Martin Luther King: Three methods of dealing with oppression

December 18, 2011 | By | Reply More

Martin Luther King eloquently asserts that non-violent resistance is the best approach to oppression. He asserts, though, that he is not advocating “anarchy,” and there is such a thing as an “intelligent” use of police force. The backdrop to this discussion was the ongoing struggle to desegregate Little Rock Central High School.

In the following conversation with Dr. Kenneth Clark, King disagrees with the criticisms of Malcolm X, emphasizing that non-violent resistance is “powerful” and it is not at all the same thing as “non-resistance,” which is to be avoided, because it “leaves you in a state of stagnant passivity and dead-end complacency.”

Here is a transcript of this conversation.

The above video is mislabeled. It is not a discussion involving Malcolm X, but it is about the differences between Martin Luther King and Malcolm X. It includes excerpts from a speech by Malcolm X, as well as numerous historical and entertainment clips.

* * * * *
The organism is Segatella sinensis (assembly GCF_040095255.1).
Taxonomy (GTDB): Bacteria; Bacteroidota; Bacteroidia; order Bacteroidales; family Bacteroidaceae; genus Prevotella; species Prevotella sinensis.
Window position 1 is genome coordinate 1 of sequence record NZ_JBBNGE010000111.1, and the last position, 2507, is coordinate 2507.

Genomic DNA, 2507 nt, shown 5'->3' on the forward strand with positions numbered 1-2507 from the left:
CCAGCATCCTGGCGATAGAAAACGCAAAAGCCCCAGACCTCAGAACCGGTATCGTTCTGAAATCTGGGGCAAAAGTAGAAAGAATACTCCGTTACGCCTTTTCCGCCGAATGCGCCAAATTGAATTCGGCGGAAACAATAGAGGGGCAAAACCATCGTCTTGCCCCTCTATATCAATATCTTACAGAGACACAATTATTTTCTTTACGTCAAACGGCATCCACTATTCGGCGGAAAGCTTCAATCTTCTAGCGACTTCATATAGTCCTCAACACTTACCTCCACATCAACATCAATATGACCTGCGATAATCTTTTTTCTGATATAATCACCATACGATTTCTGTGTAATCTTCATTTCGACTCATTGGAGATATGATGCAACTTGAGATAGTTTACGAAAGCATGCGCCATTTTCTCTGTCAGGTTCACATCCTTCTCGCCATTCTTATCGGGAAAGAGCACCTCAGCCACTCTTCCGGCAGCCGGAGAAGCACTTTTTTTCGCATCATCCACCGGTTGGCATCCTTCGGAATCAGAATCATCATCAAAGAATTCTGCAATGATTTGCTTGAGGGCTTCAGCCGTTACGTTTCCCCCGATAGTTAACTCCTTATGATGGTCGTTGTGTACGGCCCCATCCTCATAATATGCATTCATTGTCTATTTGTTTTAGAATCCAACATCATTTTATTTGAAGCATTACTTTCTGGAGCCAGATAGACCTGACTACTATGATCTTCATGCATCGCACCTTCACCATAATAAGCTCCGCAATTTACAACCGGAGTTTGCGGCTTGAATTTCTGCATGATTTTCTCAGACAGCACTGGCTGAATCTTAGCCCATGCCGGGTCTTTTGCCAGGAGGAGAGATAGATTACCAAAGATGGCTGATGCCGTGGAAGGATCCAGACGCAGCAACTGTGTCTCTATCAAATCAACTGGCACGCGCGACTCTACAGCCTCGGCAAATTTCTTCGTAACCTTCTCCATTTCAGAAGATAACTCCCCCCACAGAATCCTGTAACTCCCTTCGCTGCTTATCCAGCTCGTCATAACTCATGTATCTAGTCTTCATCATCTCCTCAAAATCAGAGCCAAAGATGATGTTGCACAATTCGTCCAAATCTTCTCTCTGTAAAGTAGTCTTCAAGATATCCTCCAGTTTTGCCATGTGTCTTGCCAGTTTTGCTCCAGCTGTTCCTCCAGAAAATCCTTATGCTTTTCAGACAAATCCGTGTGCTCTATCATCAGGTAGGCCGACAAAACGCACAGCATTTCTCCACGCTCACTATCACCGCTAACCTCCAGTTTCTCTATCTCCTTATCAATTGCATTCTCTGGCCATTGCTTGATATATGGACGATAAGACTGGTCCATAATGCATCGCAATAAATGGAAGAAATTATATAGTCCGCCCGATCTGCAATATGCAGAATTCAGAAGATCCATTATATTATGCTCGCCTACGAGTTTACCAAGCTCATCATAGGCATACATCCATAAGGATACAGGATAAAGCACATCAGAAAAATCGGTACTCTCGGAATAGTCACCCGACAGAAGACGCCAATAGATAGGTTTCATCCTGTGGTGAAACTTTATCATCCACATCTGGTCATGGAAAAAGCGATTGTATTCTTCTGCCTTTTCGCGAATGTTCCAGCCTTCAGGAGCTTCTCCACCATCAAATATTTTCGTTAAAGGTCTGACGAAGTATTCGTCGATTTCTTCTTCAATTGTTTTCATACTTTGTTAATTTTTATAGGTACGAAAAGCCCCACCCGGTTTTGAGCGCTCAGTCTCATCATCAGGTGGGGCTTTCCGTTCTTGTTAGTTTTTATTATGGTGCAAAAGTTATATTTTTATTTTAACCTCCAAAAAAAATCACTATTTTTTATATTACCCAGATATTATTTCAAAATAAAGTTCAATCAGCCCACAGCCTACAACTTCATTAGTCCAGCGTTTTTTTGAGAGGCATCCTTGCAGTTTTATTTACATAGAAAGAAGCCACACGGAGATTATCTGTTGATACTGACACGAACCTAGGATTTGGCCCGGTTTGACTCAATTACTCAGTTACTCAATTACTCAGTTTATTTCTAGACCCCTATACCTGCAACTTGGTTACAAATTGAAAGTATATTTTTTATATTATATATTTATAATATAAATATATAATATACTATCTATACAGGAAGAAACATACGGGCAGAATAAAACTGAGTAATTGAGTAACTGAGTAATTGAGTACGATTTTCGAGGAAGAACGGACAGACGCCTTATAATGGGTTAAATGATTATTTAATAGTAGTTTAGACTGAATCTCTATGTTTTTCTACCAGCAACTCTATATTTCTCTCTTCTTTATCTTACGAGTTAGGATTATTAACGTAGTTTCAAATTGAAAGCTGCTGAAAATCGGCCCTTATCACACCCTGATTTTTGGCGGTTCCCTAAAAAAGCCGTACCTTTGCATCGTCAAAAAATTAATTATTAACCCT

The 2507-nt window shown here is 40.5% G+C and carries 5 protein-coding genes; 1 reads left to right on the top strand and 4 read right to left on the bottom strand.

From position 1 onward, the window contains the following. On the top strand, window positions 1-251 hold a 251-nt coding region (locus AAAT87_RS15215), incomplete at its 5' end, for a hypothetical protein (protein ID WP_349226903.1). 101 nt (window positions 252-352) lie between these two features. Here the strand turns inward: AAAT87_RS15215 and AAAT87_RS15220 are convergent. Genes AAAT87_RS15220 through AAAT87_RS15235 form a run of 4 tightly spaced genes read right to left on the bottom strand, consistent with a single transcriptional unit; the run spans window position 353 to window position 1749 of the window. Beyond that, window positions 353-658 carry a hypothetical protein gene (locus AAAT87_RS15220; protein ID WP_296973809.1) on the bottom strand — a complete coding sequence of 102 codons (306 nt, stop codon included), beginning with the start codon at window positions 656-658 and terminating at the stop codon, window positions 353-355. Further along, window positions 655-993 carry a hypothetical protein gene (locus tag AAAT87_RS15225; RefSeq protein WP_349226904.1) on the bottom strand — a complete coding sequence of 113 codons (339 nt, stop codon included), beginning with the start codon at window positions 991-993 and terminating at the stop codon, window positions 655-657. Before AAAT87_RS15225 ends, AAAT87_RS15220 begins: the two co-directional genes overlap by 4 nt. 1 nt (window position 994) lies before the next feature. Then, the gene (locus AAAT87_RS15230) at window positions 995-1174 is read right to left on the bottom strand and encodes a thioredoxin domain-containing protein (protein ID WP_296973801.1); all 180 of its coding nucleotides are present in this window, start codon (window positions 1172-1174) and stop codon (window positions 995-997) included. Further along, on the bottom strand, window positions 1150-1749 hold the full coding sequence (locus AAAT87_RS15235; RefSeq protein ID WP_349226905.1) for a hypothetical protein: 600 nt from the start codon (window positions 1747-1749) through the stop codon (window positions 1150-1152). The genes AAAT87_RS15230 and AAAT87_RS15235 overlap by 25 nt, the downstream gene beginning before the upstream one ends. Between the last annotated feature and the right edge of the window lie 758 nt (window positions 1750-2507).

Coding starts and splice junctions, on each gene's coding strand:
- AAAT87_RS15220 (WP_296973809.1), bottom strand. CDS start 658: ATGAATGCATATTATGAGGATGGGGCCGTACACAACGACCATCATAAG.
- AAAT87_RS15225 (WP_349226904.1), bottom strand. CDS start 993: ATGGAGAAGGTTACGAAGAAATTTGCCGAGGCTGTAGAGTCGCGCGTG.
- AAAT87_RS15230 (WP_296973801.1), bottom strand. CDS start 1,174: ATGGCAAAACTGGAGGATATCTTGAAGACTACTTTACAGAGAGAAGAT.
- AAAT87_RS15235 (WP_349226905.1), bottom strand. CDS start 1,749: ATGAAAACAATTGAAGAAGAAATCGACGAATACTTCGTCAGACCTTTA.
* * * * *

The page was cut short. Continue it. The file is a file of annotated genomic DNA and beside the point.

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Category: American Culture, Bigotry, Civil Rights, law and order, Social justice

About the Author ()

Erich Vieth is an attorney focusing on consumer law litigation and appellate practice. He is also a working musician and a writer, having founded Dangerous Intersection in 2006. Erich lives in the Shaw Neighborhood of St. Louis, Missouri, where he lives half-time with his two extraordinary daughters.

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